The end product is one that feels slightly dreamlike at times, not unlike Dead Silence or even the parts of Saw dealing with the retired detective. The dialogue is a little artificial-sounding, but not enough to be annoying - it's just as stylized as the world of the movie needs it to be to keep up the mood. The action is liberally broken up by dream sequences riffing both on what’s currently happening and some horrible event in the detective’s past, making for lots of jarring transitions between the real and unreal. This technique is also put to good effect in other contexts, revealing some of the twins’ past mind-games through shocking flashback, and even some dark wit as scenes of students mourning the deaths at the beginning of the movie cut suddenly to a painting of a sobbing Jesus. There are some serious compositional smarts on display here, if only in flashes.
The movie does a pretty good job of playing fair with the audience - it's not so tightly plotted that everything matters, but very little is gratuitous and much of what seems like affectation ends up serving a larger narrative purpose, and it all pretty much contributes to this overarching feeling of gloom, unease, and faint but pervasive wrongness, punctuated with sudden bursts of violence. What loose ends there are generally work better as loose ends, and it's to the movie's credit that it knows what needs explaining and what doesn't. It’s also not afraid to keep things from being too pat - although the detective is very much the good guy, he’s pretty damaged and other cops don’t take him seriously, and the twins, as monstrous as they are, show glimpses of humanity that suggest less “cackling supervillains” and more “children given the equivalent of a loaded gun.” Almost Carrie by way of Columbine. It never quite does as much with its compositional intelligence and ambiguity as it could - it’s not as smart as it could be, but it’s smarter than I expected it to be.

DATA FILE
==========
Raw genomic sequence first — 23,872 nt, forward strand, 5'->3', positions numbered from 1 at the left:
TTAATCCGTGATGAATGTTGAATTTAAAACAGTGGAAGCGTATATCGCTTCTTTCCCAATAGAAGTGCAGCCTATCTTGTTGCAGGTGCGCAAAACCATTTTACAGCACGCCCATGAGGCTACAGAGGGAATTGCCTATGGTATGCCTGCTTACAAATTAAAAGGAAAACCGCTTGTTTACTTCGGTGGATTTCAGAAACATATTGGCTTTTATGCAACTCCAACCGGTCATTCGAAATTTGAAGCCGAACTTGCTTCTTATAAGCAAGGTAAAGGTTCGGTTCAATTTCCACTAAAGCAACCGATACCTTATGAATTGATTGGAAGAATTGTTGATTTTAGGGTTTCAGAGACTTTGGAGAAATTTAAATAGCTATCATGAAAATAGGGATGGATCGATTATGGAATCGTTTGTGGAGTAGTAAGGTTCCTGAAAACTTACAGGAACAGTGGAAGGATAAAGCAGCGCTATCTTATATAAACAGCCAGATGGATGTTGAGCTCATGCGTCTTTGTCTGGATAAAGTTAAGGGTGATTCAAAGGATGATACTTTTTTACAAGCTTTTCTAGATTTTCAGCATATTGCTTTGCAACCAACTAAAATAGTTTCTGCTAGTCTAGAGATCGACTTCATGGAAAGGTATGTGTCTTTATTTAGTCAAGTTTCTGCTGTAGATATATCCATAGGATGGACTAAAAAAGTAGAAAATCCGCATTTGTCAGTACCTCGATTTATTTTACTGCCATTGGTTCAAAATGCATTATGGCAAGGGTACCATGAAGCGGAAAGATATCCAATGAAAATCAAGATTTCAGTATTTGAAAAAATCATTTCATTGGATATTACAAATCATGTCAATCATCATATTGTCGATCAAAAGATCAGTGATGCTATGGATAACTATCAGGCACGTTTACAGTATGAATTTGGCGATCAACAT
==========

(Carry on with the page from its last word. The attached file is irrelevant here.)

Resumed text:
This same falling-a-little-short means that the film ends a little weaker than I'd like, relying a little too much on cliches associated with confrontation between supernaturally powerful characters and cops with tragic pasts, so it doesn't go out with the bang it could. As movies about enmeshed twins who have a woman come between them go, it's not as disturbing in its imagery or psychologically harrowing as David Cronenberg's Dead Ringers (which is one motherfucker of a movie - I saw it in the theaters and was so disturbed by it I haven't been able to revisit it since), but it tells a nicely unsettling story about two creepy boys who can make anyone see what they want them to see, and what happens when they can't extend that same influence to each other anymore.
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Unavailable on Netflix (Available on Netflix DVD)